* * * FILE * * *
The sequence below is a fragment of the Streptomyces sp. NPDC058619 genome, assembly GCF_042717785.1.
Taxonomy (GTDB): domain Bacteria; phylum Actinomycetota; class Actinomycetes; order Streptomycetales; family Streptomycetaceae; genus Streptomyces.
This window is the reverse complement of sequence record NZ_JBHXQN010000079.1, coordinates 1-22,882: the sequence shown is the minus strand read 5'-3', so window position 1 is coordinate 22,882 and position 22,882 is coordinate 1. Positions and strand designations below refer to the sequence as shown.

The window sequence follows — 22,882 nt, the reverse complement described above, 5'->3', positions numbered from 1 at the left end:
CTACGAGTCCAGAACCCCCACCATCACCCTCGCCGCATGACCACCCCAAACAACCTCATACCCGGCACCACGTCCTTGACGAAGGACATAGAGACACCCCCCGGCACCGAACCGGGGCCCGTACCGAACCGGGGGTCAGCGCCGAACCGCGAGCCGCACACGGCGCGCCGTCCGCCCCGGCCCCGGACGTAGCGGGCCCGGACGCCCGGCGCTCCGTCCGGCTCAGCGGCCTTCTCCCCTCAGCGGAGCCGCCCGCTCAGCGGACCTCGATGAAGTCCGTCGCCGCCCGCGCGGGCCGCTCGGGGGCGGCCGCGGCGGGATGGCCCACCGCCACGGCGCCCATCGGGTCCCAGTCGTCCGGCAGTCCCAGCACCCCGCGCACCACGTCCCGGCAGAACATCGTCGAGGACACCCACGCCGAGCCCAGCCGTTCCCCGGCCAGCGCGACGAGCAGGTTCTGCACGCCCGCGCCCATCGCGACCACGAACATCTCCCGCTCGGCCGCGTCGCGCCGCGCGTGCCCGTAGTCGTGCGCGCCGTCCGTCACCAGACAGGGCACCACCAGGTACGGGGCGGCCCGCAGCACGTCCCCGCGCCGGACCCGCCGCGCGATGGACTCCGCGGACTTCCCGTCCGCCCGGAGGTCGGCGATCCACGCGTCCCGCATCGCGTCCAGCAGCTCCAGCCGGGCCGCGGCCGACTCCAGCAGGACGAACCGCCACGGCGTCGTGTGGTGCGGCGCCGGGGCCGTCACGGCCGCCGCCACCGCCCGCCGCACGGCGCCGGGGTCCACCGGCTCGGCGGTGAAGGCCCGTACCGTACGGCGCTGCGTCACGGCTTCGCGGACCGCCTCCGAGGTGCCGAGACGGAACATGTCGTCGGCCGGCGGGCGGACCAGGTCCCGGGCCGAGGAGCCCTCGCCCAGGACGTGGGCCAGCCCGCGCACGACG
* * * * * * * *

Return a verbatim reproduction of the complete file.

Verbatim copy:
The sequence below is a fragment of the Streptomyces sp. NPDC058619 genome, assembly GCF_042717785.1.
Taxonomy (GTDB): domain Bacteria; phylum Actinomycetota; class Actinomycetes; order Streptomycetales; family Streptomycetaceae; genus Streptomyces.
This window is the reverse complement of sequence record NZ_JBHXQN010000079.1, coordinates 1-22,882: the sequence shown is the minus strand read 5'-3', so window position 1 is coordinate 22,882 and position 22,882 is coordinate 1. Positions and strand designations below refer to the sequence as shown.

The window sequence follows — 22,882 nt, the reverse complement described above, 5'->3', positions numbered from 1 at the left end:
CTACGAGTCCAGAACCCCCACCATCACCCTCGCCGCATGACCACCCCAAACAACCTCATACCCGGCACCACGTCCTTGACGAAGGACATAGAGACACCCCCCGGCACCGAACCGGGGCCCGTACCGAACCGGGGGTCAGCGCCGAACCGCGAGCCGCACACGGCGCGCCGTCCGCCCCGGCCCCGGACGTAGCGGGCCCGGACGCCCGGCGCTCCGTCCGGCTCAGCGGCCTTCTCCCCTCAGCGGAGCCGCCCGCTCAGCGGACCTCGATGAAGTCCGTCGCCGCCCGCGCGGGCCGCTCGGGGGCGGCCGCGGCGGGATGGCCCACCGCCACGGCGCCCATCGGGTCCCAGTCGTCCGGCAGTCCCAGCACCCCGCGCACCACGTCCCGGCAGAACATCGTCGAGGACACCCACGCCGAGCCCAGCCGTTCCCCGGCCAGCGCGACGAGCAGGTTCTGCACGCCCGCGCCCATCGCGACCACGAACATCTCCCGCTCGGCCGCGTCGCGCCGCGCGTGCCCGTAGTCGTGCGCGCCGTCCGTCACCAGACAGGGCACCACCAGGTACGGGGCGGCCCGCAGCACGTCCCCGCGCCGGACCCGCCGCGCGATGGACTCCGCGGACTTCCCGTCCGCCCGGAGGTCGGCGATCCACGCGTCCCGCATCGCGTCCAGCAGCTCCAGCCGGGCCGCGGCCGACTCCAGCAGGACGAACCGCCACGGCGTCGTGTGGTGCGGCGCCGGGGCCGTCACGGCCGCCGCCACCGCCCGCCGCACGGCGCCGGGGTCCACCGGCTCGGCGGTGAAGGCCCGTACCGTACGGCGCTGCGTCACGGCTTCGCGGACCGCCTCCGAGGTGCCGAGACGGAACATGTCGTCGGCCGGCGGGCGGACCAGGTCCCGGGCCGAGGAGCCCTCGCCCAGGACGTGGGCCAGCCCGCGCACGACG